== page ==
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Old 03-08-2018, 03:45 PM   #41
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Join Date: Jan 2017
Location: IL
Posts: 205
Year: 2000
Coachwork: Never coached any teams, not even junior soccer
Chassis: I'm still figuring out what this means
Engine: CAT diesel
Rated Cap: No caps, only hats.
All Awesome

That all looks awesome. Congrats on finishing up the degree!
Quote:
Originally Posted by wendysdrivethrudude View Post
Itís been almost a year since I posted here, between a lot of skipping around on bus projects, preparing for grad school, and a heavier course load as I approach graduation. I should get my B.A. in December!

Iím going to try and ramp up production on the bus leading up to mid-April. The shop guysí brother Jo came from Mexico and is working for my father in the shop. He is a welder for CAT in Mexico and an excellent welder and vehicle painter. Iím hoping to use his help while heís here and get the bus painted before he goes home. He painted a few migrant busses and his brotherís old truck and they all look great, almost professionally done.

Before I can paint the bus, I need to do a little bondo work, prime the bare metal from when I patched all the holes in the body, install metal panels in place of some windows I want to get rid of, build or modify the front door, and put storage underneath (consisting of metal tool boxes, propane tank storage, another battery box, and possibly also generator storage).

However, I decided to work on the sunken shower frame first due to its more complicated nature and potential interference with the structural integrity of the bus. I got Jo to help me because heís really good at welding and has much more experience with structural welding than I do.

I cut 1Ē square tubing for the frame, drew some rough plans, and explained the best I could in Spanish what I was trying to do and making sure it would work. I had initially planned on not putting a frame piece above the chassis, but Jo thought we should, and together we decided that one large piece would be stronger and easier to work with than smaller pieces fit in between the floor channels. He prepped under the bus floor by scraping away the undercoating with a flathead screwdriver and grinding it bare, and I prepped the frame pieces by beveling the edges with a grinder (which gives the weld a nice channel to sink into). He cut notches in the floor channel with a torch to fit the square tubing, and tacked in the top part of the frame. He also attached the vertical pieces that will attach to the bottom of the frame, which will support the shower floor. At the end of the day, he said that it was strong enough to just stay tacked, but I stitch welded it anyway because Iím paranoid. One of the vertical pieces had to be placed so that it went around the leaf spring, and the corners not against the chassis had two vertical pieces to make space for future insulation and skinning.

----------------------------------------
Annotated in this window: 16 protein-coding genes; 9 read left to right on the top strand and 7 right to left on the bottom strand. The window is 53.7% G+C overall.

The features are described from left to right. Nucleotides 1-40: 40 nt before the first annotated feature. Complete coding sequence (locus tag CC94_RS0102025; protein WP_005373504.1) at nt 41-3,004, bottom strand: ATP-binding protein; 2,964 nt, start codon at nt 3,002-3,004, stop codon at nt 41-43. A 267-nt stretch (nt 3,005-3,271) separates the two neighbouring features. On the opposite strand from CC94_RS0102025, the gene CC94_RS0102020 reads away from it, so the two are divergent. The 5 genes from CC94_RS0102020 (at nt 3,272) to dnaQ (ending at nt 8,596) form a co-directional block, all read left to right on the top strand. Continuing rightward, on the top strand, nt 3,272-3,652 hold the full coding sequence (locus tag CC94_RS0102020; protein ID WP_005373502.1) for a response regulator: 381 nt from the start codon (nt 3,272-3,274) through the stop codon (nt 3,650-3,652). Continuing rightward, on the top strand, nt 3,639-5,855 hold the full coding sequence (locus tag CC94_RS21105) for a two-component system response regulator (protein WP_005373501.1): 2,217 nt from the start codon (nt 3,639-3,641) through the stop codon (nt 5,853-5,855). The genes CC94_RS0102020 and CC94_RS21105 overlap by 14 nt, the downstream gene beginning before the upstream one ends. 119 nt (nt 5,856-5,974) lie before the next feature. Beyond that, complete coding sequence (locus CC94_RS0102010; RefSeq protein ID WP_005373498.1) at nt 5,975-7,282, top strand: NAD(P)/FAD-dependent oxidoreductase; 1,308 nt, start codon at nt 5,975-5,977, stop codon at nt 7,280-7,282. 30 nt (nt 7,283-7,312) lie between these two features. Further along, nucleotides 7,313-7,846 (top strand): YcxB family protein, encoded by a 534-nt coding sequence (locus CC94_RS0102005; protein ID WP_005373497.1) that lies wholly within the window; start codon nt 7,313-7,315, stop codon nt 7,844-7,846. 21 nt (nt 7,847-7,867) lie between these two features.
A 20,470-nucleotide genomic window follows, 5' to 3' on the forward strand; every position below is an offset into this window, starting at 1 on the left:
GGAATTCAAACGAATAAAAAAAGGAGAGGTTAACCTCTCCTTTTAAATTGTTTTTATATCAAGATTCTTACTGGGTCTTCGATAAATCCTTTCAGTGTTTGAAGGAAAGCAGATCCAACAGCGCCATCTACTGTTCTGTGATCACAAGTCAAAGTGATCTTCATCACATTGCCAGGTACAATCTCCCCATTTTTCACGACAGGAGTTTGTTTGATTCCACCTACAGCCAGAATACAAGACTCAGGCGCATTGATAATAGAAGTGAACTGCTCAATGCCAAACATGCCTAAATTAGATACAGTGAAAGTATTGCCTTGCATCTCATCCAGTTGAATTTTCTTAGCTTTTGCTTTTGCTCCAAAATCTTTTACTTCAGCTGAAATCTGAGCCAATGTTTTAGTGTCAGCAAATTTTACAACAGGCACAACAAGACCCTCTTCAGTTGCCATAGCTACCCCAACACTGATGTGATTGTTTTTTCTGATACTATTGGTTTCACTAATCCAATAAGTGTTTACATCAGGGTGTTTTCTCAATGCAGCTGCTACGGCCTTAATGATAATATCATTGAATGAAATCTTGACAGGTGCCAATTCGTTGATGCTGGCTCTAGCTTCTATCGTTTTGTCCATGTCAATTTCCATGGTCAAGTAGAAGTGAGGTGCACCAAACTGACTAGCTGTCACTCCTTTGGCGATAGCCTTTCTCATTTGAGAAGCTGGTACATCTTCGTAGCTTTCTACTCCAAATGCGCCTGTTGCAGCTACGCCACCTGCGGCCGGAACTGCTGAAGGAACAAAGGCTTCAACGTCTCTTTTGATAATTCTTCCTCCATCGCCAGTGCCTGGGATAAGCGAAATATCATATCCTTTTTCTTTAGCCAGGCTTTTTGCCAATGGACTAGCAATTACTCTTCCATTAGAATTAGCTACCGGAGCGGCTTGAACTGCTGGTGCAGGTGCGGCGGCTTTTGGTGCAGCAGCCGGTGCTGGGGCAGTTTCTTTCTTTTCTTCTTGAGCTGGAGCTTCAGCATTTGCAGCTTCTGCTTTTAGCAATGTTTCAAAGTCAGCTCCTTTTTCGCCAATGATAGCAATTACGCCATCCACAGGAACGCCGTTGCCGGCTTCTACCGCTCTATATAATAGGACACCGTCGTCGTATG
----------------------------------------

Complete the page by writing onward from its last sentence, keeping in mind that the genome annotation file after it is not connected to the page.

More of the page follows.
I didn't take too many pictures because I honestly couldn't figure out how to explain why to Jo in Spanish

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Old 04-29-2018, 09:37 AM   #42
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Join Date: Mar 2018
Location: Upstate, SC
Posts: 164
Year: 1992
Coachwork: Thomas
Chassis: International
Engine: DTA360
I have the same bus and was wondering, what all had to come off to get your windows out? Did you just cut them loose or did you remove the outer yellow channel covers?